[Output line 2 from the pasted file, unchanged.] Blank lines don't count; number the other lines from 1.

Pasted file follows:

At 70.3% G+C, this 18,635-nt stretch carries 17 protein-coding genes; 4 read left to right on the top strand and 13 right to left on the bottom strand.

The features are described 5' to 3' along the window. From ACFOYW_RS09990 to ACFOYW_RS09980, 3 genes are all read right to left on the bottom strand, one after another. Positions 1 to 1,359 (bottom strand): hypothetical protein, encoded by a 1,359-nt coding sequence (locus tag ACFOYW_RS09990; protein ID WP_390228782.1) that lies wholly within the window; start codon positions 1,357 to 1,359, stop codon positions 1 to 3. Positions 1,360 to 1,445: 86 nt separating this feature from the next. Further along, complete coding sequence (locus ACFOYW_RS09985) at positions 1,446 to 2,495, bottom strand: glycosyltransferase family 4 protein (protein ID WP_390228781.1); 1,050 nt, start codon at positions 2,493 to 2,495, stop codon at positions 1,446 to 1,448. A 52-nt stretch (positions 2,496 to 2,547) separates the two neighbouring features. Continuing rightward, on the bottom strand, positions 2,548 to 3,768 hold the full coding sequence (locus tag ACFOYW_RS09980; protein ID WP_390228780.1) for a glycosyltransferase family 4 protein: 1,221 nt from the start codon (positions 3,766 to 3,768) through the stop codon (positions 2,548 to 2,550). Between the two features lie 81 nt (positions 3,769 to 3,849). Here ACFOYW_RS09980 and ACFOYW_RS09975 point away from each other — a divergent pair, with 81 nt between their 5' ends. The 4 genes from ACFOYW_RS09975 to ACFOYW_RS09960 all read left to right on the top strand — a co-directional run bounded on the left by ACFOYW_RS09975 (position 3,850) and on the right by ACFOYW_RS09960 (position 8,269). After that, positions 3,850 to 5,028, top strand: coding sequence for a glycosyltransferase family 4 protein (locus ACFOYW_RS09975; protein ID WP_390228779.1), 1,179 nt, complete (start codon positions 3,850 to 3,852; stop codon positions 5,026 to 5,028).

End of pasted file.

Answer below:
The features are described 5' to 3' along the window. From ACFOYW_RS09990 to ACFOYW_RS09980, 3 genes are all read right to left on the bottom strand, one after another. Positions 1 to 1,359 (bottom strand): hypothetical protein, encoded by a 1,359-nt coding sequence (locus tag ACFOYW_RS09990; protein ID WP_390228782.1) that lies wholly within the window; start codon positions 1,357 to 1,359, stop codon positions 1 to 3. Positions 1,360 to 1,445: 86 nt separating this feature from the next. Further along, complete coding sequence (locus ACFOYW_RS09985) at positions 1,446 to 2,495, bottom strand: glycosyltransferase family 4 protein (protein ID WP_390228781.1); 1,050 nt, start codon at positions 2,493 to 2,495, stop codon at positions 1,446 to 1,448. A 52-nt stretch (positions 2,496 to 2,547) separates the two neighbouring features. Continuing rightward, on the bottom strand, positions 2,548 to 3,768 hold the full coding sequence (locus tag ACFOYW_RS09980; protein ID WP_390228780.1) for a glycosyltransferase family 4 protein: 1,221 nt from the start codon (positions 3,766 to 3,768) through the stop codon (positions 2,548 to 2,550). Between the two features lie 81 nt (positions 3,769 to 3,849). Here ACFOYW_RS09980 and ACFOYW_RS09975 point away from each other — a divergent pair, with 81 nt between their 5' ends. The 4 genes from ACFOYW_RS09975 to ACFOYW_RS09960 all read left to right on the top strand — a co-directional run bounded on the left by ACFOYW_RS09975 (position 3,850) and on the right by ACFOYW_RS09960 (position 8,269). After that, positions 3,850 to 5,028, top strand: coding sequence for a glycosyltransferase family 4 protein (locus ACFOYW_RS09975; protein ID WP_390228779.1), 1,179 nt, complete (start codon positions 3,850 to 3,852; stop codon positions 5,026 to 5,028).